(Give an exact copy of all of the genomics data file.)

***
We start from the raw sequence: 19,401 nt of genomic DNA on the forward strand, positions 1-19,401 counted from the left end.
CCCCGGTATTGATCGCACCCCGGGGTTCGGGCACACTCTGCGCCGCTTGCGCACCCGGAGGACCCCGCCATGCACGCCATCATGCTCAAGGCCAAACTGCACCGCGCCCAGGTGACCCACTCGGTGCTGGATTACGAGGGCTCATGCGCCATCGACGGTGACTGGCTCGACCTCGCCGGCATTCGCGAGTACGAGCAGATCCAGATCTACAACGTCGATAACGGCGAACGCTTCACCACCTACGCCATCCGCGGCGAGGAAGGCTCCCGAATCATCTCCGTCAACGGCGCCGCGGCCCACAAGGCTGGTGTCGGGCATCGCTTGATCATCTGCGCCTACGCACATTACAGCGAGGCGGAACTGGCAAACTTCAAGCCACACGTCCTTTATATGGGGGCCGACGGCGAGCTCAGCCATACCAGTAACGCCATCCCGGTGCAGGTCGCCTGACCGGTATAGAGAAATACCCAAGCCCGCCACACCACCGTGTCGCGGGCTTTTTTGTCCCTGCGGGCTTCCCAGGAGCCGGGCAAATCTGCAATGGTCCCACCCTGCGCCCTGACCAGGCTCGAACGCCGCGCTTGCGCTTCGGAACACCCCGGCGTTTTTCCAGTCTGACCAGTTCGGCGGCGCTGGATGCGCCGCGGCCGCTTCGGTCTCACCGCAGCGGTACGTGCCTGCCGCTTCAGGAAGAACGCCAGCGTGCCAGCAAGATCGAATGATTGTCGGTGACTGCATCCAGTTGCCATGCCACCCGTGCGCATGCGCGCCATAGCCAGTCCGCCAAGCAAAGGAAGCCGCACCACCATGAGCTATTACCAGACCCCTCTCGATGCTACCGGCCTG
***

We start from the raw sequence: 19,401 nt of genomic DNA on the forward strand, positions 1-19,401 counted from the left end.
CCCCGGTATTGATCGCACCCCGGGGTTCGGGCACACTCTGCGCCGCTTGCGCACCCGGAGGACCCCGCCATGCACGCCATCATGCTCAAGGCCAAACTGCACCGCGCCCAGGTGACCCACTCGGTGCTGGATTACGAGGGCTCATGCGCCATCGACGGTGACTGGCTCGACCTCGCCGGCATTCGCGAGTACGAGCAGATCCAGATCTACAACGTCGATAACGGCGAACGCTTCACCACCTACGCCATCCGCGGCGAGGAAGGCTCCCGAATCATCTCCGTCAACGGCGCCGCGGCCCACAAGGCTGGTGTCGGGCATCGCTTGATCATCTGCGCCTACGCACATTACAGCGAGGCGGAACTGGCAAACTTCAAGCCACACGTCCTTTATATGGGGGCCGACGGCGAGCTCAGCCATACCAGTAACGCCATCCCGGTGCAGGTCGCCTGACCGGTATAGAGAAATACCCAAGCCCGCCACACCACCGTGTCGCGGGCTTTTTTGTCCCTGCGGGCTTCCCAGGAGCCGGGCAAATCTGCAATGGTCCCACCCTGCGCCCTGACCAGGCTCGAACGCCGCGCTTGCGCTTCGGAACACCCCGGCGTTTTTCCAGTCTGACCAGTTCGGCGGCGCTGGATGCGCCGCGGCCGCTTCGGTCTCACCGCAGCGGTACGTGCCTGCCGCTTCAGGAAGAACGCCAGCGTGCCAGCAAGATCGAATGATTGTCGGTGACTGCATCCAGTTGCCATGCCACCCGTGCGCATGCGCGCCATAGCCAGTCCGCCAAGCAAAGGAAGCCGCACCACCATGAGCTATTACCAGACCCCTCTCGATGCTACCGGCCTG